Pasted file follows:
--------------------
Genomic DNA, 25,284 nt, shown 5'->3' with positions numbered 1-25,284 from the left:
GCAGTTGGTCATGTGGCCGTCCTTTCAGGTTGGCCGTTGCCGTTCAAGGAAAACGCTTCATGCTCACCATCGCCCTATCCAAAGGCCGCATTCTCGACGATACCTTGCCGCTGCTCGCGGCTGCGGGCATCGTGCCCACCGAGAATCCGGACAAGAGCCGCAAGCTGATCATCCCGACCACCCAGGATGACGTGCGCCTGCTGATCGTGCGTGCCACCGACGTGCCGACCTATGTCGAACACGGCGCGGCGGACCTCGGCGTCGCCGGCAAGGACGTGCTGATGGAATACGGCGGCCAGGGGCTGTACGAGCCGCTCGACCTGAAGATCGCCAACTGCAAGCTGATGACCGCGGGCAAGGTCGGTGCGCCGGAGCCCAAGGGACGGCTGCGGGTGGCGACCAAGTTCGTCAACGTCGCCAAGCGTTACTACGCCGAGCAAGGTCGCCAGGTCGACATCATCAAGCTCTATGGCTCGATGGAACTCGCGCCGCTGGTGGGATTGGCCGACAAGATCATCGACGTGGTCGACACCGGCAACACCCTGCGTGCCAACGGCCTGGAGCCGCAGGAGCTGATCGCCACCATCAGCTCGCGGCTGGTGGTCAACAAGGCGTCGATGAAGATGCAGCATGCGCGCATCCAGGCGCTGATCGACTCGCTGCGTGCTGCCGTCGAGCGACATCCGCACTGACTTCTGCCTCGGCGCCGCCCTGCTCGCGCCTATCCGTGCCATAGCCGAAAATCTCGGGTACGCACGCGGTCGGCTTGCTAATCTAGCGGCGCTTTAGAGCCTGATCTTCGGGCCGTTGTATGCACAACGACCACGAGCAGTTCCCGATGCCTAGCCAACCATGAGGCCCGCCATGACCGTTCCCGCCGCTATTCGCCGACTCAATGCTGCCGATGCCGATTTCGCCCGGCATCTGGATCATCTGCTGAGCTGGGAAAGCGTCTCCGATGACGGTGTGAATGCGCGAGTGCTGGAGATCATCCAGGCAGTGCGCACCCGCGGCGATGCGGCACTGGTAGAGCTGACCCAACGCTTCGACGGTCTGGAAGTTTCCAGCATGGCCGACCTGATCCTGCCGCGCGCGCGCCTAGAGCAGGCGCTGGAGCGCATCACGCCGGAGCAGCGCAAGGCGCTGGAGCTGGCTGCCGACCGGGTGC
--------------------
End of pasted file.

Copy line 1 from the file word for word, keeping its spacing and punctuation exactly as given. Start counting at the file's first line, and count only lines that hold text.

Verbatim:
Genomic DNA, 25,284 nt, shown 5'->3' with positions numbered 1-25,284 from the left: